- Pollution and climate change are impacting the quality of our life, particularly in cities.
- The population of many developed countries is aging fast. These populations will require constant assistance of various forms, including transportation assistance, in order to continue functioning properly.
- The socioeconomic conditions of certain population segments – particularly the Millennials – lead them to adopt the sharing economy to address many of their needs, including their transportation needs.
Reed: You hammer away at the misuse of terms like self-driving cars. You point out that what we’re really dealing with is the aforementioned “ACE,” Autonomous, Connected, Electric, and (eventually) driverless vehicles. Automakers have defined six levels of vehicle autonomy. Where do you think we are now, and how soon will the impact of ACE be felt in our lives?
Simoudis: Automakers are introducing cars with level 2 and level 3 driving automation. Examples, of this type of automation include the automatic breaking systems that many new car models now have, and/or the lane change avoidance. Tesla’s Autopilot system is probably the best example of level 3 driving automation. We also have an increasing number of experimental vehicles exhibiting level 4 and level 5 driving automation. I agree with the automakers (new and incumbent) when they say that we will have operational vehicles with “basic” level 5 driving automation within the next 5 years.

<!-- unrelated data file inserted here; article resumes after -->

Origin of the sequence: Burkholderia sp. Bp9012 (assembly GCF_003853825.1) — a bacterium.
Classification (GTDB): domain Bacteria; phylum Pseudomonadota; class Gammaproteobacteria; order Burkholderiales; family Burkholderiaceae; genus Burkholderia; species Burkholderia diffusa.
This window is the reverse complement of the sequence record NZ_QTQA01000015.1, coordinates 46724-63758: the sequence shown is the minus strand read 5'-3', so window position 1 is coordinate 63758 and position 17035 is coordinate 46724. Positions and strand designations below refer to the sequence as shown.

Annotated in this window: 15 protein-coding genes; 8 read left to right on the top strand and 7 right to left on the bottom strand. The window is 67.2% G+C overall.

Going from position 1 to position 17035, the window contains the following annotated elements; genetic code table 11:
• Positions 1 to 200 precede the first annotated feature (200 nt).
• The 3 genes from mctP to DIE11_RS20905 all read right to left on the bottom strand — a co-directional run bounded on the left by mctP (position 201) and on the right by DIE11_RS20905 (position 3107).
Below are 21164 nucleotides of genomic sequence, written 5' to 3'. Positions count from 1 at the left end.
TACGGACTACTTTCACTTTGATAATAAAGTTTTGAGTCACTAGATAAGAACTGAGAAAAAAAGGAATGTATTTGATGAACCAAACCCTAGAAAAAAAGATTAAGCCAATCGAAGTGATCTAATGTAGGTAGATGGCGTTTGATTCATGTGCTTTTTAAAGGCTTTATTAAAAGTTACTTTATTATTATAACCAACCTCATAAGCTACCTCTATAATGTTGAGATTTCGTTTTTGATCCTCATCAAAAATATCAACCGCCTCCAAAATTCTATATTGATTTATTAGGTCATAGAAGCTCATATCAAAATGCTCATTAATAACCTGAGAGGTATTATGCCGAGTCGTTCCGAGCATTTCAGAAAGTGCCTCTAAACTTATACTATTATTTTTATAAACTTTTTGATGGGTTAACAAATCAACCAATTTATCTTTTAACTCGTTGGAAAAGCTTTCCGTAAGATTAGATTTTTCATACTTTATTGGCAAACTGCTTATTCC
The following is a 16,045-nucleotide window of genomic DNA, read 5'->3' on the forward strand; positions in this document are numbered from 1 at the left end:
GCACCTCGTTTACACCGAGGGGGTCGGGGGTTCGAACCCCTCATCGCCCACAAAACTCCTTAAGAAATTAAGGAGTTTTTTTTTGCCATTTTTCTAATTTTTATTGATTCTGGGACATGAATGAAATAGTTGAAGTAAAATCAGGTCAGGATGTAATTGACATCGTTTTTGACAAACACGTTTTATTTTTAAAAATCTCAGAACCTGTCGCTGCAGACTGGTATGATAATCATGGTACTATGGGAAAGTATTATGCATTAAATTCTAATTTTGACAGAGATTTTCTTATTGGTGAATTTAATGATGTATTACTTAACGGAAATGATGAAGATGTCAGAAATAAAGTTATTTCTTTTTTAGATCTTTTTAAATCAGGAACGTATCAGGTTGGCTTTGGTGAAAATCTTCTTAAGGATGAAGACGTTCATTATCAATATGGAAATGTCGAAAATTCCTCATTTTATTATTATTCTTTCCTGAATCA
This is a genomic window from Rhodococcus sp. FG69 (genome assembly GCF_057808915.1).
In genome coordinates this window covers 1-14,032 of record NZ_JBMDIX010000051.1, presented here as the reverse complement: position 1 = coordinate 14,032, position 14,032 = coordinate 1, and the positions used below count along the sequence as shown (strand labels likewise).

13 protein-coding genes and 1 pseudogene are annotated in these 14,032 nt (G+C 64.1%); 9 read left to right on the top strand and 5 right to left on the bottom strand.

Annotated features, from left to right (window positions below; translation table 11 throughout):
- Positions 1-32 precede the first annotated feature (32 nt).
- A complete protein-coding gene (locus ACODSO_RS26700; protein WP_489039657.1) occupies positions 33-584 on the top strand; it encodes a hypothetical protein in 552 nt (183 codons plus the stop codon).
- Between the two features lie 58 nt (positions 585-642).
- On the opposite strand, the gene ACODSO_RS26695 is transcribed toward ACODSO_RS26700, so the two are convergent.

Reed: Is the technology getting ahead of our ability to legislate it?
Simoudis: I am not as convinced that we will be able to have such vehicles ready for broad use by that time. In other words, once again the basic technology will be ahead of the necessary regulation. But to get everything worked out in order to convince the public to broadly trust such vehicles, without someone sitting behind the wheel ready to take over, will take additional time.
For example, autonomous vehicles hold a great promise for significantly reducing the number of traffic accidents. However, to achieve this promise we need to address many issues relating to vehicle instrumentation, transportation infrastructure instrumentation, and most importantly the ability of the AI systems used in such vehicles to take full advantage of the available data to provide safe and efficient transportation.
In part two of our interview, we’ll get further into the data obstacles and why culture change is a big hurdle for the incumbents. We’ll also examine the impact on urban planning. For those who are wondering about Simoudis’ views on alternative transportation beyond automotive, from bikes to trains to hyperloops, we covered that in our original piece two years ago.